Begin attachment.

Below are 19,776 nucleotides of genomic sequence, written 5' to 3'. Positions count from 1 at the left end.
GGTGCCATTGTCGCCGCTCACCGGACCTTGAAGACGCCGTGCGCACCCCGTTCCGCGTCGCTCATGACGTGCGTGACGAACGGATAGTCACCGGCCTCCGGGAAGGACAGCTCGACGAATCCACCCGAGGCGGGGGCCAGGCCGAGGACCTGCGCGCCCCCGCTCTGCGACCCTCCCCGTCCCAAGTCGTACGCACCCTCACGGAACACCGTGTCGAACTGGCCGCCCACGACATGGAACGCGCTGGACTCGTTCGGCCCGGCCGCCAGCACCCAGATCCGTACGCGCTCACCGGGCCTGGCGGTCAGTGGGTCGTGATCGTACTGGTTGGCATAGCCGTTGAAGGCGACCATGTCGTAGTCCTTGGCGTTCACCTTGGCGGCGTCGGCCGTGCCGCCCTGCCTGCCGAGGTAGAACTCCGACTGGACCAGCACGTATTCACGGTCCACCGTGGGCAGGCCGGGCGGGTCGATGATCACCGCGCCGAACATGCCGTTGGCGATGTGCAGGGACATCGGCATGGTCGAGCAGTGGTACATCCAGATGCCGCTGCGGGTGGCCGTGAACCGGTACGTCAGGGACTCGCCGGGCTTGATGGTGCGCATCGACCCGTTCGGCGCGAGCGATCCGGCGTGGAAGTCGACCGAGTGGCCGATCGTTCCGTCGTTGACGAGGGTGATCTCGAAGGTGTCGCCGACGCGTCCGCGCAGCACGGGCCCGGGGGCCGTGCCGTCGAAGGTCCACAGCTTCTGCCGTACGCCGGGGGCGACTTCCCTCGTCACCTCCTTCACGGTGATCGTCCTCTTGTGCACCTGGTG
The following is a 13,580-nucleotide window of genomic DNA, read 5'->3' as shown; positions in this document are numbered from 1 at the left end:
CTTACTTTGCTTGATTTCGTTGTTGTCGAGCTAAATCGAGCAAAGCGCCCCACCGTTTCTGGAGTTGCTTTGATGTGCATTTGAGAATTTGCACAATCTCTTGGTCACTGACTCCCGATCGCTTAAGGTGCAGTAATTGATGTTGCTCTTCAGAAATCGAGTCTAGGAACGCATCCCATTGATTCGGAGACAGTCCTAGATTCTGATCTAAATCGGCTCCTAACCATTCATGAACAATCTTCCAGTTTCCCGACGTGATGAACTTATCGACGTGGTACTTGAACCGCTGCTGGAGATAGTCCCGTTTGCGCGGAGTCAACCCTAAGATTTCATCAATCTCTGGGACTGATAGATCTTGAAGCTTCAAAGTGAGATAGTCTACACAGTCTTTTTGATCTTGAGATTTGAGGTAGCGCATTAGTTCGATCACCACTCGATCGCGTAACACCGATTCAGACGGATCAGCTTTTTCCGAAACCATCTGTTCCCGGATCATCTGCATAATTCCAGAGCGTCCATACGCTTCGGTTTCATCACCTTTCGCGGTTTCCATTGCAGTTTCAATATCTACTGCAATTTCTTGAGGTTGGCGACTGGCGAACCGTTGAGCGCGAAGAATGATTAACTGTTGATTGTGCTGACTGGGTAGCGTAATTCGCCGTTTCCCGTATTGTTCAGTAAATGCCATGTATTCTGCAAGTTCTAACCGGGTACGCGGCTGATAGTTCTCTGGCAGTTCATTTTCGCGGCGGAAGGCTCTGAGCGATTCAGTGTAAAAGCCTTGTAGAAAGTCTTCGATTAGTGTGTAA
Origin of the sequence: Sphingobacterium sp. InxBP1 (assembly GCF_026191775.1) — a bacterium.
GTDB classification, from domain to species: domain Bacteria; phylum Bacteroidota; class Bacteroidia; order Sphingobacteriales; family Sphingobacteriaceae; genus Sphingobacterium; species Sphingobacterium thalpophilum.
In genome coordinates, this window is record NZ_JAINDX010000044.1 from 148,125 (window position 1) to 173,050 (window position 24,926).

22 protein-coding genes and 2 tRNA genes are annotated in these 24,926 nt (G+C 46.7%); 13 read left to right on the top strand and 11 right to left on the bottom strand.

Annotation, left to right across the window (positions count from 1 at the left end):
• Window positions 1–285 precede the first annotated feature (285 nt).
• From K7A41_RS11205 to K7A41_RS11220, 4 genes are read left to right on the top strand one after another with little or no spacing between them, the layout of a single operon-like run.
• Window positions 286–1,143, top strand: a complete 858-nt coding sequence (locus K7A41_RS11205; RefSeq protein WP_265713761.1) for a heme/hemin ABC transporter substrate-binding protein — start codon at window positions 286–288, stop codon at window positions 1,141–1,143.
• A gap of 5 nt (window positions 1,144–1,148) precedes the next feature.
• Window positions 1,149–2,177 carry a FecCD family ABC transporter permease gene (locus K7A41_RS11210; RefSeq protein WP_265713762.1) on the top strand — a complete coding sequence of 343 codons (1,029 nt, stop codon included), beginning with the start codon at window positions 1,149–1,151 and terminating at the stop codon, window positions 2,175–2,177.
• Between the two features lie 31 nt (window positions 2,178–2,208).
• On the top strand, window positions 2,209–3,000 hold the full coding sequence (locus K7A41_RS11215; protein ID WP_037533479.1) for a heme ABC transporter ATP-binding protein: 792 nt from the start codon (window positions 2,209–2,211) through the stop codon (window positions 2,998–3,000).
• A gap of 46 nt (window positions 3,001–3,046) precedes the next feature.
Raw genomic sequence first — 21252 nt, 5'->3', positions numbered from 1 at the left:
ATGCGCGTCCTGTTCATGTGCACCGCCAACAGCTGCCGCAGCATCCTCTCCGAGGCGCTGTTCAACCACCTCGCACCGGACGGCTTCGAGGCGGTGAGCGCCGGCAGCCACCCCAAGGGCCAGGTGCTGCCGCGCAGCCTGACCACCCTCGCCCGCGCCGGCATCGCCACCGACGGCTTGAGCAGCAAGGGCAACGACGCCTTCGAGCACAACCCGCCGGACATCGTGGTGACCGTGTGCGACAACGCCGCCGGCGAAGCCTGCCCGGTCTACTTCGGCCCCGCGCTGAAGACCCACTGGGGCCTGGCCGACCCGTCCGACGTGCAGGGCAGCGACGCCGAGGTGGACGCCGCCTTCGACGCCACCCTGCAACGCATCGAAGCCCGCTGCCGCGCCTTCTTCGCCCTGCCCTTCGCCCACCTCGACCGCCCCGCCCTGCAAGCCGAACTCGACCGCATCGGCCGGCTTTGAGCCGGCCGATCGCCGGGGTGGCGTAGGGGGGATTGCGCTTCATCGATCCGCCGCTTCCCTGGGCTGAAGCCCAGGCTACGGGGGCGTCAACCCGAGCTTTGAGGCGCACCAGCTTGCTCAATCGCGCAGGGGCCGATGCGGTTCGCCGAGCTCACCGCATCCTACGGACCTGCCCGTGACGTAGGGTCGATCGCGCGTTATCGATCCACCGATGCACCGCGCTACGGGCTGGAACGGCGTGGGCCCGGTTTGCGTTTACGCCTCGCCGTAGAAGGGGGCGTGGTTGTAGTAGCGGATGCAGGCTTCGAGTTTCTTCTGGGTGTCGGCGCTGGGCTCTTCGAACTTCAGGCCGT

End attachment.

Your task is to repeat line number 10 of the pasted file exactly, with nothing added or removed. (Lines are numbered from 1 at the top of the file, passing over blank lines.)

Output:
• Window positions 1–285 precede the first annotated feature (285 nt).